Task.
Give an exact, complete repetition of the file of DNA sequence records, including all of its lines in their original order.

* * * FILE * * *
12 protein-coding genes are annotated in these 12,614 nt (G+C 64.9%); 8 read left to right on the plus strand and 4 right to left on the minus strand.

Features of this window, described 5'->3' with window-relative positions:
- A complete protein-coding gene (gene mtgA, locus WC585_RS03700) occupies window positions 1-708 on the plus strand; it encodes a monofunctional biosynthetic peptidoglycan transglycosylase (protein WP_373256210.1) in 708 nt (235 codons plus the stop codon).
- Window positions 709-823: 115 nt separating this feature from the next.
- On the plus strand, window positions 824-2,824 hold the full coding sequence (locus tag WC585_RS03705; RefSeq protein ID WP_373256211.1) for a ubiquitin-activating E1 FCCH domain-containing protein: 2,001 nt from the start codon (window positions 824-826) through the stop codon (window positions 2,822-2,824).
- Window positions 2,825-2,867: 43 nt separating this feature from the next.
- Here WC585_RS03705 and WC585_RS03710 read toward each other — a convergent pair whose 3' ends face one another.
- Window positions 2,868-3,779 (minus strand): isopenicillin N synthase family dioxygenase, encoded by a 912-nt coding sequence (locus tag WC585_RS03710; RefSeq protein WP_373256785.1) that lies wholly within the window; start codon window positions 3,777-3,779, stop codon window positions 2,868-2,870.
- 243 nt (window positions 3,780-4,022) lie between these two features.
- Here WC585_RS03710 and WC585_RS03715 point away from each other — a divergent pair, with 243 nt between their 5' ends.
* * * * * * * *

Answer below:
12 protein-coding genes are annotated in these 12,614 nt (G+C 64.9%); 8 read left to right on the plus strand and 4 right to left on the minus strand.

Features of this window, described 5'->3' with window-relative positions:
- A complete protein-coding gene (gene mtgA, locus WC585_RS03700) occupies window positions 1-708 on the plus strand; it encodes a monofunctional biosynthetic peptidoglycan transglycosylase (protein WP_373256210.1) in 708 nt (235 codons plus the stop codon).
- Window positions 709-823: 115 nt separating this feature from the next.
- On the plus strand, window positions 824-2,824 hold the full coding sequence (locus tag WC585_RS03705; RefSeq protein ID WP_373256211.1) for a ubiquitin-activating E1 FCCH domain-containing protein: 2,001 nt from the start codon (window positions 824-826) through the stop codon (window positions 2,822-2,824).
- Window positions 2,825-2,867: 43 nt separating this feature from the next.
- Here WC585_RS03705 and WC585_RS03710 read toward each other — a convergent pair whose 3' ends face one another.
- Window positions 2,868-3,779 (minus strand): isopenicillin N synthase family dioxygenase, encoded by a 912-nt coding sequence (locus tag WC585_RS03710; RefSeq protein WP_373256785.1) that lies wholly within the window; start codon window positions 3,777-3,779, stop codon window positions 2,868-2,870.
- 243 nt (window positions 3,780-4,022) lie between these two features.
- Here WC585_RS03710 and WC585_RS03715 point away from each other — a divergent pair, with 243 nt between their 5' ends.